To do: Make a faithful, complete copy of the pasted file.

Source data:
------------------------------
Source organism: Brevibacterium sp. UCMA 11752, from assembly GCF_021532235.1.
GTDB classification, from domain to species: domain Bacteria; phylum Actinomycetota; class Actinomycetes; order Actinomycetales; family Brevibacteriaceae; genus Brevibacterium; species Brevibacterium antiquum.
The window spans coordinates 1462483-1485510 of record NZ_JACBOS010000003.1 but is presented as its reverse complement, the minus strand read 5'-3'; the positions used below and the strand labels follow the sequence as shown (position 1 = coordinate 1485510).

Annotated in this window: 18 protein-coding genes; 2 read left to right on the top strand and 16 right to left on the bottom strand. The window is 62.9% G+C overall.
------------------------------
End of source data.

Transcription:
Source organism: Brevibacterium sp. UCMA 11752, from assembly GCF_021532235.1.
GTDB classification, from domain to species: domain Bacteria; phylum Actinomycetota; class Actinomycetes; order Actinomycetales; family Brevibacteriaceae; genus Brevibacterium; species Brevibacterium antiquum.
The window spans coordinates 1462483-1485510 of record NZ_JACBOS010000003.1 but is presented as its reverse complement, the minus strand read 5'-3'; the positions used below and the strand labels follow the sequence as shown (position 1 = coordinate 1485510).

Annotated in this window: 18 protein-coding genes; 2 read left to right on the top strand and 16 right to left on the bottom strand. The window is 62.9% G+C overall.